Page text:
If they were just a little larger, these snails and mussels invading and/or threatening Utah waters could well be the evil aliens in a B movie classic. A single snail or mussel can reproduce into millions in a very short time.

They look harmless, like a stubby, empty cornucopia. They are smaller than a fly, very unobtrusive and very slow moving.

At this point, quagga mussels have not been found in Utah but are very close and very much a threat. They were found a year ago in nearby Lake Mead in Nevada.

A single quagga mussel can produce up to a million offspring a year. Extrapolate that and you've got several trillion relatives being produced in a couple of years.

Utah does have the New Zealand mud snail. It's found in a number of waters, including the Green River, Provo, Ogden, Logan and Bear rivers. Most recently it was found in the Loa State Fish Hatchery.

The New Zealand mud snail needs no mate. It is asexual and can produce a new generation of hundreds of young every two months.

For now, snails are only a threat to fish. Fish eat them but get no nutritional value and can grow skinny and die.

If Utah gets quagga mussels, then not only fish but boats and pipes and docks and any other object dropped in the water overnight are threatened.

They group in layers and in large groups, and once in place, they are harder to remove than hardened concrete.

The problem with both snails and mussels is they are so small they can hide in the groove of a shoe or in a speck of mud or in the outdrive of a motor and can live for long periods out of water.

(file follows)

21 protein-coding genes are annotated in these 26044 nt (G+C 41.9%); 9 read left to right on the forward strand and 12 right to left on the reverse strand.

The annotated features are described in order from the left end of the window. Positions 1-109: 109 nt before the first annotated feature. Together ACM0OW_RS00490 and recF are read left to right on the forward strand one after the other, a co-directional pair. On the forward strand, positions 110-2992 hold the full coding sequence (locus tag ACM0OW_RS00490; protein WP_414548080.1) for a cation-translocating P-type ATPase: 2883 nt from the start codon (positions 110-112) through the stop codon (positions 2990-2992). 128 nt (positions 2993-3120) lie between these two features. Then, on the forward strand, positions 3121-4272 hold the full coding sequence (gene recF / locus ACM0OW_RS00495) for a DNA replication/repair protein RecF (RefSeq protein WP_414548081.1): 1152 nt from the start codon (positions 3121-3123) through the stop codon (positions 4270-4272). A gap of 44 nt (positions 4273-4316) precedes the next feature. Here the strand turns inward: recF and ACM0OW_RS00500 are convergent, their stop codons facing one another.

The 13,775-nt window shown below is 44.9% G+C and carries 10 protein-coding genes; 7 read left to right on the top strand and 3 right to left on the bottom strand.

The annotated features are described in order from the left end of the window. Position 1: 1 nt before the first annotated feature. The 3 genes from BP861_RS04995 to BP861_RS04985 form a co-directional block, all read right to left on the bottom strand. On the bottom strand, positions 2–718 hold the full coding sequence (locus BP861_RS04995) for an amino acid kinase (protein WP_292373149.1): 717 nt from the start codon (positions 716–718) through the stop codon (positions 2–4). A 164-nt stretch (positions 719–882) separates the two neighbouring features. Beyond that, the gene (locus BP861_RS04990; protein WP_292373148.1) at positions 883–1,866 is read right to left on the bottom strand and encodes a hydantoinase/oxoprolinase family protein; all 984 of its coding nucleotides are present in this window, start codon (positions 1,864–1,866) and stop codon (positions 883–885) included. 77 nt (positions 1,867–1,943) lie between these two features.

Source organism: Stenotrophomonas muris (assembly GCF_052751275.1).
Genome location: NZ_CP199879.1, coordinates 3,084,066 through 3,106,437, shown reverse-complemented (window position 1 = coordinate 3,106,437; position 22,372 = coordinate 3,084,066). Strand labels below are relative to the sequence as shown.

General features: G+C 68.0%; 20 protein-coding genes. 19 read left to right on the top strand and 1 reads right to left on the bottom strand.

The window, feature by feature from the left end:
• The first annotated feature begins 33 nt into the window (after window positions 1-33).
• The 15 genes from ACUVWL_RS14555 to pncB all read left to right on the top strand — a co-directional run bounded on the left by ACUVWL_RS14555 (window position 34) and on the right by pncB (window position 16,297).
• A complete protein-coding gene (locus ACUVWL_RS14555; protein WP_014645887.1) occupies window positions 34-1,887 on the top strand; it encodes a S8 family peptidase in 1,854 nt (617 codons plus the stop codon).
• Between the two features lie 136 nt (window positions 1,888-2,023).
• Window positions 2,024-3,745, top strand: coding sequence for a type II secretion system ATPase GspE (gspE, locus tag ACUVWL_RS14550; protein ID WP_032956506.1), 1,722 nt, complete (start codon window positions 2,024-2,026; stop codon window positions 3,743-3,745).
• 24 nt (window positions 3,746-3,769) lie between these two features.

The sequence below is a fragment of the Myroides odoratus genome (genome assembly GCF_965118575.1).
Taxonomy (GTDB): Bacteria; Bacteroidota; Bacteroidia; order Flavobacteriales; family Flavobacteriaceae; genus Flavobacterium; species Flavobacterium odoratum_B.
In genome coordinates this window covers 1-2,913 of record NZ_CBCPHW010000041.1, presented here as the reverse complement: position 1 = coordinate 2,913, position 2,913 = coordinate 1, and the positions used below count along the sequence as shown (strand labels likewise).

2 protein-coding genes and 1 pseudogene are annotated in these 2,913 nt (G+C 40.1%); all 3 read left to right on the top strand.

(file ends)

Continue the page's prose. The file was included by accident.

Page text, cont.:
And once a water is infected, there is no cure.

One of the ways they move about out of water is as passengers on the soles of shoes and waders and in mud stuck to shoes and vehicles. They can also hide in hard-to-reach places on boats and trailers.

Consensus is snails were carried to a number of waters along the Wasatch Front by fishermen. It is unlikely the carriers knew they were carrying snails.

The quagga mussels have not hit Utah yet. There were some signs they had made it to Lake Powell, but later tests proved negative.

The mussels were found in Lake Mead, and it's not uncommon for boat owners to visit Mead and then Powell within a 30-day period, which is considered a safe waiting time.

The point is, of course, that people need to be aware of the threat and take the time and make the effort to avoid spreading the problem.

This means for boaters who have been in waters with quagga mussels, either wash down the boat and let it sit for at least five days prior to launching or wash the boat down in scalding-hot water. Washing stations have been set up near Lake Powell ramps and at locations near Quail Creek and Sand Hollow in southern Utah.

The hope is that boat owners won't find these things too much work and launch without proper cleaning.

With snails, the precautions are similar to those recommended for whirling disease.

These include washing and disinfecting things like waders and fishing gear and washing mud off shoes and vehicles.

It's really not too much to ask that people be aware of the problem and take precautions. A little work now could save big headaches in the future.

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